“….it is true that some builders and developers have acted responsibly and entered into a partnership with leaseholders and Government to rectify the faults that made buildings unsafe; others, however, are avoiding their obligations, at least their moral ones, or awaiting the outcome of legal proceedings; and some are playing the game of drawing out legal proceedings, knowing how vulnerable the leaseholders in these apartments are.”
– David Melding MS
In England, £1 billion has been made available via a building safety fund. Alongside recent moves to provide low-interest loans to tenants in Wales facing rent arrears because of Covid-19, it would be “an intelligent offer” for a building safety fund to happen in Wales.
Praising the Minister’s leadership and innovation in some aspects of her portfolio, David Melding couldn’t help but express disappointment on this particular area.
Mike Hedges MS (Lab, Swansea East) criticised the whole concept of “feudal” leaseholds and support moves to co-operative ownership, while Jenny Rathbone MS (Lab, Cardiff Central) was shocked the UK House of Commons recently voted down a proposal to implement the Grenfell Inquiry’s Phase 1 recommendations in full.
Financial support not ruled out, but concerns over the impact on equity
Minister for Housing & Local Government, Julie James (Lab, Swansea West), accepted there were serious issues with leaseholds and welcomed a push to reform them – but that’ll take time.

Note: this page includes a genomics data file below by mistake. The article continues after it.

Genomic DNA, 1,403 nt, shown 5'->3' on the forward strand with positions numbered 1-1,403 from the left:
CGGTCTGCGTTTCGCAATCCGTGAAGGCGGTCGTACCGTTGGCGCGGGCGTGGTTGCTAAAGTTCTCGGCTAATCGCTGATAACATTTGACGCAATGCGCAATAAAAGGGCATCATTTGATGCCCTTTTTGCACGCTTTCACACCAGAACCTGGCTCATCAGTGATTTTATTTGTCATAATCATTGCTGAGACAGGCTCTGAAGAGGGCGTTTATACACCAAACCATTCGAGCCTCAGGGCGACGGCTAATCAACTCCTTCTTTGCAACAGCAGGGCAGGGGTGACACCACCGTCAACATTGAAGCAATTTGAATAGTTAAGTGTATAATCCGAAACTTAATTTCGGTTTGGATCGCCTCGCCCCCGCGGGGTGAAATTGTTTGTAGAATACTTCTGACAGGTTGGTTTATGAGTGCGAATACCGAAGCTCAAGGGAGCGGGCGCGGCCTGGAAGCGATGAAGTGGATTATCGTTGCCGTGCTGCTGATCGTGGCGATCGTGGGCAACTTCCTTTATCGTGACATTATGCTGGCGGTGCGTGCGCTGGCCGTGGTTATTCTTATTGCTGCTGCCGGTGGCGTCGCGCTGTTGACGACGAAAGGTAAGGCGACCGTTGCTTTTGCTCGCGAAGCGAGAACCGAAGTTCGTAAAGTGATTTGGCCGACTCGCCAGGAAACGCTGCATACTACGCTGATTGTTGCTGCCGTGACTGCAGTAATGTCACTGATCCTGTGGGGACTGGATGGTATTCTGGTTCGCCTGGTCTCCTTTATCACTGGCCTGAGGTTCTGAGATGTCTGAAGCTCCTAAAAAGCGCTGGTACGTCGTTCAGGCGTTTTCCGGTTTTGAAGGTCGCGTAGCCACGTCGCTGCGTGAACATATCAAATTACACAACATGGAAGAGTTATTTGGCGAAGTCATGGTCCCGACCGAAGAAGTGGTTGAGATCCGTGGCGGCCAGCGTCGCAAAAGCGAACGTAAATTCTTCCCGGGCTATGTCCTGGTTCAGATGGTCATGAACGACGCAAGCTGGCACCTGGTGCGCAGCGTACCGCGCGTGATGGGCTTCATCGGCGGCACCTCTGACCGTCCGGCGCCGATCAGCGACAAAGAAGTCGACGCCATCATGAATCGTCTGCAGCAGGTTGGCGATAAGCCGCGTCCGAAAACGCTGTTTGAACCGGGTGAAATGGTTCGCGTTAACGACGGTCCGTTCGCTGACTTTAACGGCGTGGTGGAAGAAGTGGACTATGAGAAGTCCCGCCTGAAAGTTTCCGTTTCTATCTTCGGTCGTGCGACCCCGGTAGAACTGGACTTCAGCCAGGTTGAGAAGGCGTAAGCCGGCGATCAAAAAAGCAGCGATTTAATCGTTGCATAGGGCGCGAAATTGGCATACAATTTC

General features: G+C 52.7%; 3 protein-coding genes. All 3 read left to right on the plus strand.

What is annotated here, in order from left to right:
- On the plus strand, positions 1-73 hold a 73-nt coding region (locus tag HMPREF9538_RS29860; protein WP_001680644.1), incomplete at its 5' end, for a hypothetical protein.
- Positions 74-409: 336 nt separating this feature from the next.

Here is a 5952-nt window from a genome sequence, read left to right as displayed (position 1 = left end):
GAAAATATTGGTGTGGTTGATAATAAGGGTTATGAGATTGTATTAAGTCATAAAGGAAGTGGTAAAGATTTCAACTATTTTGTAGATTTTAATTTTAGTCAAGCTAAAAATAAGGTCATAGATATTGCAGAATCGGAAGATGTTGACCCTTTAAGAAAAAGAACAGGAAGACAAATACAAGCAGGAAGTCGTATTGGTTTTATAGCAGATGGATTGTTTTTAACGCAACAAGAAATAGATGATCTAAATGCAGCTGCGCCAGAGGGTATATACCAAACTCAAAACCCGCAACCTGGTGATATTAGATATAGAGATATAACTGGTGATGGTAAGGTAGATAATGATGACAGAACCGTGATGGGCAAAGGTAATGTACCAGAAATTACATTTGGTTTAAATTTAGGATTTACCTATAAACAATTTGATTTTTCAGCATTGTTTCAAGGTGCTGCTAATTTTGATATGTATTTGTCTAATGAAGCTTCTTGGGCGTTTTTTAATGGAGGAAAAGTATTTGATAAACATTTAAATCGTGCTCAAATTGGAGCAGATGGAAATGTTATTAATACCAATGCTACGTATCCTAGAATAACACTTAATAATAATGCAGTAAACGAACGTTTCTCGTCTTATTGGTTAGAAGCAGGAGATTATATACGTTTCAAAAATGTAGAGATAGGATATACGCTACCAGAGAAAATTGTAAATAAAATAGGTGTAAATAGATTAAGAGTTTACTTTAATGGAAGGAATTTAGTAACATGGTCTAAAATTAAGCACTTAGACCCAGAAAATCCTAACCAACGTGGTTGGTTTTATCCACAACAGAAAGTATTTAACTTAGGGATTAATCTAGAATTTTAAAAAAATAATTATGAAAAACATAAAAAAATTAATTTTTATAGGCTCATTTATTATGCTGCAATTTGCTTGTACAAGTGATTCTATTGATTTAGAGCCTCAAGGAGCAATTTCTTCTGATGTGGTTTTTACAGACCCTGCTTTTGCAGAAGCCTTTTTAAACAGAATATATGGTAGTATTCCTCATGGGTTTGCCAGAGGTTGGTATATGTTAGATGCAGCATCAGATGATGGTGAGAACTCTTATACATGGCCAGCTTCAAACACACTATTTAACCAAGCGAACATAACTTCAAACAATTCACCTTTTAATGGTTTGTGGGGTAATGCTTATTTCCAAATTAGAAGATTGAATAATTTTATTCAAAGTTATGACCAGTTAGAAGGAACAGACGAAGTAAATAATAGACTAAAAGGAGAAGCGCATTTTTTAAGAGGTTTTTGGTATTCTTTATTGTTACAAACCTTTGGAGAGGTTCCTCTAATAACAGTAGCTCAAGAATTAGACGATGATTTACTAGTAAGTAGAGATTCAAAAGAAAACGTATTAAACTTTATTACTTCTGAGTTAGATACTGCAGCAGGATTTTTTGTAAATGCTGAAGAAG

On the wide issue of financial support and rectifying problems, there were three main issues: fire-proofing the building itself, sorting out the difficulties surrounding leaseholds and management companies and protecting the equity for people in this situation through no fault of their own.
“We’re carefully watching the UK fund. They haven’t spent very much of it yet, so it’ll be interesting to see what happens. I fear that it’s going to take the equity away from the leaseholders, that’s the truth. So we’ll see, but I have a lot of sympathy for the people. So, we are very much looking at it. We haven’t stepped over it yet because I haven’t got a solution that I think does the thing that people want.”
– Minister for Housing & Local Government, Julie James
A white paper on fire safety is set to be published before the next election, but there isn’t enough time left – due to the pandemic – to introduce a new fire safety law.